Tories resist retreat to the right

Tories fight 'Brown bounce'
Tories fight 'Brown bounce'

David Cameron's wingmen have rallied around their leader as the Conservatives fend off the predicted Brown bounce.

Successive opinion polls have seen Gordon Brown reclaim a poll lead against the Conservatives, who have reportedly been briefed to "hold their nerve".

Senior Tories have insisted the party will keep to the centre ground rather than retreating to the right.

This follows calls from Edward Leigh, president of the Cornerstone group of MPs for a traditional policy focus on "low taxation, deregulation, strong immigration controls and strong defence".


Shadow chancellor George Osborne insisted the Tories will remain in the mainstream. He told BBC's Sunday AM:"We are not changing our strategy".

He also firmly rebutted suggestions the party may oust Mr Cameron, insisting there was "no prospect" of a leadership change.

Mr Cameron's modernising strategy had made the Conservatives "real players" again, Mr Osborne said, pointing to the party's recent election gains.

His comments were echoed by shadow education secretary David Willetts, who reiterated Mr Cameron's own warning to the Tories against descending into a debating society.

Speaking to Sky News' Sunday Live, Mr Willetts urged his fellow Tories not to retreat to the right.

He said: "It seems to me that deep in the tradition of the Conservative party is a commitment to trying to make this country a better place.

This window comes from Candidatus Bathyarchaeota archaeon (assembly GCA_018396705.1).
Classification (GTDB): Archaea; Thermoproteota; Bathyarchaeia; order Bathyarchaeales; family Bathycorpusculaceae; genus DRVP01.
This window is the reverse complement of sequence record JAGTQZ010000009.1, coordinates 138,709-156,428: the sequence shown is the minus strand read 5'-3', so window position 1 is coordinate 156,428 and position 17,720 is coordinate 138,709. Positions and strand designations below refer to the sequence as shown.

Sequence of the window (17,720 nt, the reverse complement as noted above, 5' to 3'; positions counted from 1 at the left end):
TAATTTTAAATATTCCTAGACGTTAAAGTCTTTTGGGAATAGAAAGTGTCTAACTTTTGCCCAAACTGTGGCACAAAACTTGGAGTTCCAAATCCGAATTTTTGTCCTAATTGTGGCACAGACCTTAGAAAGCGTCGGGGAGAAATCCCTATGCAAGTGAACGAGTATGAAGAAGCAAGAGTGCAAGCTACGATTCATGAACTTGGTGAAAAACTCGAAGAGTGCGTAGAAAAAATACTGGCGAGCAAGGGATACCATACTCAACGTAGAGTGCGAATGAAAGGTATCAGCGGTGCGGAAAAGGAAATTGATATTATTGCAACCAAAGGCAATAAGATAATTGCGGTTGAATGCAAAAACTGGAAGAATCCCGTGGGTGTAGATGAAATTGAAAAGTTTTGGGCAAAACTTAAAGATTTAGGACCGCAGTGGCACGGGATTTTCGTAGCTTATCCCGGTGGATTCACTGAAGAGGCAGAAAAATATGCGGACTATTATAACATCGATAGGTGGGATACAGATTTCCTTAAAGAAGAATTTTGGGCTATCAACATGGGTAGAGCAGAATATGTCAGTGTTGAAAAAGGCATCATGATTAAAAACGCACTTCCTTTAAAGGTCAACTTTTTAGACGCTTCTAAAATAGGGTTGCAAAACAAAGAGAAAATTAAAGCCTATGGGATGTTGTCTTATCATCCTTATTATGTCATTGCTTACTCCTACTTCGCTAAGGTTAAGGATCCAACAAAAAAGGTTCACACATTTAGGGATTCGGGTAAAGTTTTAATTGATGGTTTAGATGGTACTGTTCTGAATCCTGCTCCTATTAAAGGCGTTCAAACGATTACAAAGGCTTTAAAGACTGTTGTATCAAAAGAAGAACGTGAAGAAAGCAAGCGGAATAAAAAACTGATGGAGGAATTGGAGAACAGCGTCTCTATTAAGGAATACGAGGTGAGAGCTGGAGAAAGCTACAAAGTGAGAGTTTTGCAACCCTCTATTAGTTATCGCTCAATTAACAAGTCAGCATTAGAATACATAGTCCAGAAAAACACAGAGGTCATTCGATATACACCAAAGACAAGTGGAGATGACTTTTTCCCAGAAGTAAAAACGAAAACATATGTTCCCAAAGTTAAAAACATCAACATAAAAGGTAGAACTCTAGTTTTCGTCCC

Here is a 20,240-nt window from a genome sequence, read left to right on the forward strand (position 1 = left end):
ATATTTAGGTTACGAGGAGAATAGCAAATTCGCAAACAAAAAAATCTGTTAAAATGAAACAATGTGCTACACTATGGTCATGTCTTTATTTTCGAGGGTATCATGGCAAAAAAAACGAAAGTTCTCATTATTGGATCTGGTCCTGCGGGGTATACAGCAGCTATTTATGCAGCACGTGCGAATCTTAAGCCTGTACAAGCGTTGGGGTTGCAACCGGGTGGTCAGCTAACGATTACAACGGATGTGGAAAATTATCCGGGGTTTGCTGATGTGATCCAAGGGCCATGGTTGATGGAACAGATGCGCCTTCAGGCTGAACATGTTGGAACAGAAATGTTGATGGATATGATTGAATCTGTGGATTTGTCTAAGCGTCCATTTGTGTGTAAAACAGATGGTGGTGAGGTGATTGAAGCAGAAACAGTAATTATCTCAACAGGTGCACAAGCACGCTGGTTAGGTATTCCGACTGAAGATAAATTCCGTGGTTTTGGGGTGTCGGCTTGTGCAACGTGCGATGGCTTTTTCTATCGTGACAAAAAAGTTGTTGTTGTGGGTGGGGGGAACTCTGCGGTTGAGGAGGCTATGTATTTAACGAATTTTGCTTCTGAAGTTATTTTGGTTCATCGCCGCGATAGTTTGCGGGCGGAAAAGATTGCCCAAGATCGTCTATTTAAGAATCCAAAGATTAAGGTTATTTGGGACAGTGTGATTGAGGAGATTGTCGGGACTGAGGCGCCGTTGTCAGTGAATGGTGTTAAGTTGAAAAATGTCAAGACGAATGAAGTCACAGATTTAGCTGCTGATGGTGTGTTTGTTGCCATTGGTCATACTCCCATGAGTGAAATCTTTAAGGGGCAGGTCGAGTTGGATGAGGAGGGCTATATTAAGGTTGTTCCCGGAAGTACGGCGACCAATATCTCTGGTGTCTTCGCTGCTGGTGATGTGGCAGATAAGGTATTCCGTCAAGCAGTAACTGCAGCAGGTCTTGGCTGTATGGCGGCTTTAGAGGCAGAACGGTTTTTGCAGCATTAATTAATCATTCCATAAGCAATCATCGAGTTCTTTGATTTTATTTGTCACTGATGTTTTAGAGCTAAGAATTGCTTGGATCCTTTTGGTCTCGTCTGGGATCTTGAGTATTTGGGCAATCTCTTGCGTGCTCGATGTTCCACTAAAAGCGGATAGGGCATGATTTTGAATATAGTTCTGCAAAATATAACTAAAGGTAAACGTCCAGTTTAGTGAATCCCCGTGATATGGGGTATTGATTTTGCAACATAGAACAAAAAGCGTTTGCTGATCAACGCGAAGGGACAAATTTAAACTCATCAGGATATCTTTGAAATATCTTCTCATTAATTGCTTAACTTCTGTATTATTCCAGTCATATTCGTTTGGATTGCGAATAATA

"The Conservative party is not a debating society that's supposed to engage in its own internal debates."

William Hague also insisted the Tories are behind their leader, dismissing Mr Brown's popularity as "some little opinion poll bounce".

Speculation is now mounting that Mr Cameron will respond with his own reshuffle of the shadow Cabinet. Mr Osborne admitted Mr Cameron will make sure the Tories have the "best team" to fight the new look Labour government.

Many commentators claim that, by promoting rising stars and younger politicians, Mr Brown has usurped Mr Cameron's youthful image.

While Mr Brown has given prominent positions to MPs from the 2005 intake, Mr Cameron has been more conservative in forming his Cabinet.

Party chairman Francis Maude is tipped for demotion in a reshuffle, while younger MPs such as Ed Vaizey and Michael Gove could be moved into more prominent positions.

Some within Labour have gone so far as to question Mr Cameron's own future. Ed Balls, freshly promoted to head up the new schools and children department, suggested Mr Cameron could be replaced before the next election.

"We must be prepared to take on William Hague or David Davis and fight a Tory party of the phoney centre, the right or even the hard right," he is quoted by the Telegraph as saying.

Mr Cameron had tried to offset a predicted Brown bounce by downplaying the prime minister's talk of change.

Senior Tories have pushed the line that the new Cabinet is full of the same old faces behind the past ten years.

Mr Maude said: "Just like Gordon Brown, they're part of the past not the future, so how can they deliver the change the country needs?"

Nevertheless, a Guardian/ICM poll over the weekend placed Labour on 39 per cent compared to the Tories on 25 per cent. A YouGov poll also saw a five point rise for Labour on 38, while the Tories are down five to 35.

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